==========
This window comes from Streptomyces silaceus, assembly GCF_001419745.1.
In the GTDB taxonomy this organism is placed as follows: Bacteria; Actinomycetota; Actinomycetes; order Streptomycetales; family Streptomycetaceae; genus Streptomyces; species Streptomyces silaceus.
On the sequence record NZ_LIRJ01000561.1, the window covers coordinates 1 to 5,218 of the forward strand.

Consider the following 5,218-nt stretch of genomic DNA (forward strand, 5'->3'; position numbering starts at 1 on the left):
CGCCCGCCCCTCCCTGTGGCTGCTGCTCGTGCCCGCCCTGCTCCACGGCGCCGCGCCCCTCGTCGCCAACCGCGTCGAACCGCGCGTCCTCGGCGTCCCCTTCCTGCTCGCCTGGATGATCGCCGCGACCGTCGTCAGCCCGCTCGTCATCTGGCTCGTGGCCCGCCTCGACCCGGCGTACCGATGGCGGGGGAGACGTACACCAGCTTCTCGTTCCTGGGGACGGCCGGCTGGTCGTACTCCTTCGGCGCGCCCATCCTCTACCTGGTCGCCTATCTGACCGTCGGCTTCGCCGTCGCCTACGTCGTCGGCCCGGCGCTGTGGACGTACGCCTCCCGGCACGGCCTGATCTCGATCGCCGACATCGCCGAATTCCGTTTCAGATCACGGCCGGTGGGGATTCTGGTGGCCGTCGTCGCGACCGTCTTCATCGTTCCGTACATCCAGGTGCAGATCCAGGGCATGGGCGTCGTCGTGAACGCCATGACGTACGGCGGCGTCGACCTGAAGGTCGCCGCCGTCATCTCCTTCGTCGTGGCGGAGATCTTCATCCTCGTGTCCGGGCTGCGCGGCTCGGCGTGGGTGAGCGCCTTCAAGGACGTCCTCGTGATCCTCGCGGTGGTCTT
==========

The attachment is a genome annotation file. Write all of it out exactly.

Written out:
This window comes from Streptomyces silaceus, assembly GCF_001419745.1.
In the GTDB taxonomy this organism is placed as follows: Bacteria; Actinomycetota; Actinomycetes; order Streptomycetales; family Streptomycetaceae; genus Streptomyces; species Streptomyces silaceus.
On the sequence record NZ_LIRJ01000561.1, the window covers coordinates 1 to 5,218 of the forward strand.

Consider the following 5,218-nt stretch of genomic DNA (forward strand, 5'->3'; position numbering starts at 1 on the left):
CGCCCGCCCCTCCCTGTGGCTGCTGCTCGTGCCCGCCCTGCTCCACGGCGCCGCGCCCCTCGTCGCCAACCGCGTCGAACCGCGCGTCCTCGGCGTCCCCTTCCTGCTCGCCTGGATGATCGCCGCGACCGTCGTCAGCCCGCTCGTCATCTGGCTCGTGGCCCGCCTCGACCCGGCGTACCGATGGCGGGGGAGACGTACACCAGCTTCTCGTTCCTGGGGACGGCCGGCTGGTCGTACTCCTTCGGCGCGCCCATCCTCTACCTGGTCGCCTATCTGACCGTCGGCTTCGCCGTCGCCTACGTCGTCGGCCCGGCGCTGTGGACGTACGCCTCCCGGCACGGCCTGATCTCGATCGCCGACATCGCCGAATTCCGTTTCAGATCACGGCCGGTGGGGATTCTGGTGGCCGTCGTCGCGACCGTCTTCATCGTTCCGTACATCCAGGTGCAGATCCAGGGCATGGGCGTCGTCGTGAACGCCATGACGTACGGCGGCGTCGACCTGAAGGTCGCCGCCGTCATCTCCTTCGTCGTGGCGGAGATCTTCATCCTCGTGTCCGGGCTGCGCGGCTCGGCGTGGGTGAGCGCCTTCAAGGACGTCCTCGTGATCCTCGCGGTGGTCTT